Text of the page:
I liked how they anchored the television with an antique credenza, clustering the oft unlovely family photos below. These look great, and note how the vintage metal frames complement the tarnished brass feet and back railing of the sideboard.Next up is what was originally the library and now I would call it the family room.  I was happy to be reunited with the oversized clock face we bought ten years ago for our Potting Shed from heaven in the second Stately Homes by the Sea Showhouse.  Not many people would have thought to put it here, but you have to admit it does pack a punch. The pine bench to the left is nearly 10 feet long and neatly fills the space–as it did in our upstairs hallway until the homeowner spied it!Next up is the dining room.That is one of our fabulous flip top tables in the window. Closed it is the perfect console table but open it can sit eight.  Everybody wants a more informal style dining table these days–but with a leaf–and mostly they don’t exist. So the two or three times a year you need more dining space this extra table cracks it.  Note that tucked under the console table is a bench for–you guessed it–extra seating.
The red sideboard is another British Cottage find.  Really distressed and on the industrial side so I admit I to being a bit perplexed when this went on the truck, but as you can see it is perfect for the spot.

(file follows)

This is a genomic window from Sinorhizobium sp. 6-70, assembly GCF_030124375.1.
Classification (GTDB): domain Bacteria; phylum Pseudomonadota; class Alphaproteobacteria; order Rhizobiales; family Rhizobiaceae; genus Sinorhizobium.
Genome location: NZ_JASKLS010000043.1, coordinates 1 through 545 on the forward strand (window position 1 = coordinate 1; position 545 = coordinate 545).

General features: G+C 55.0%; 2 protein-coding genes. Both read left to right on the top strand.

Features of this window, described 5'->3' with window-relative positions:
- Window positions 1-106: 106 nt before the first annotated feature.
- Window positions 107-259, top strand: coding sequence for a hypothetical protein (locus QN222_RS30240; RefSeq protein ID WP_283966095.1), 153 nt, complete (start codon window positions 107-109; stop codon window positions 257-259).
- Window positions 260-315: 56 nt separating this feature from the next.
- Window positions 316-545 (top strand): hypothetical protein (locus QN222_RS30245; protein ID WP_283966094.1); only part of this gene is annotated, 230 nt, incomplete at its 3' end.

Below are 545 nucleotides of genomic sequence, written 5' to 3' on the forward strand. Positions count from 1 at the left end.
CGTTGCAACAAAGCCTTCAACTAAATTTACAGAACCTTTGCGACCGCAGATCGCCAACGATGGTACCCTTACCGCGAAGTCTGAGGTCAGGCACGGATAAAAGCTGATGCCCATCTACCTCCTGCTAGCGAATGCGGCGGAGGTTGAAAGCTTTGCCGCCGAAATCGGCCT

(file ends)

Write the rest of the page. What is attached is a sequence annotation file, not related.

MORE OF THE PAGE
Adjacent to the dining room is the bar/lounge/sunroom.  Once a screened in porch, it is now a four season room with a wall of windows that really brighten up this part of the house. We bought the antique pine sideboard in England  years ago and it is massive. By now you may be sensing a common thread -these homeowners are absolutely fearless when it comes to decorating.

Another case in point is this most fabulous breakfront we found at Green Square Antiques in Copenhagen. It is an antique Scandinavian pine piece that the owners of Green Square had shipped to Poland to have lacquered. Then it was shipped back to Denmark and finally on to us in New Jersey; it is easily 8′ tall.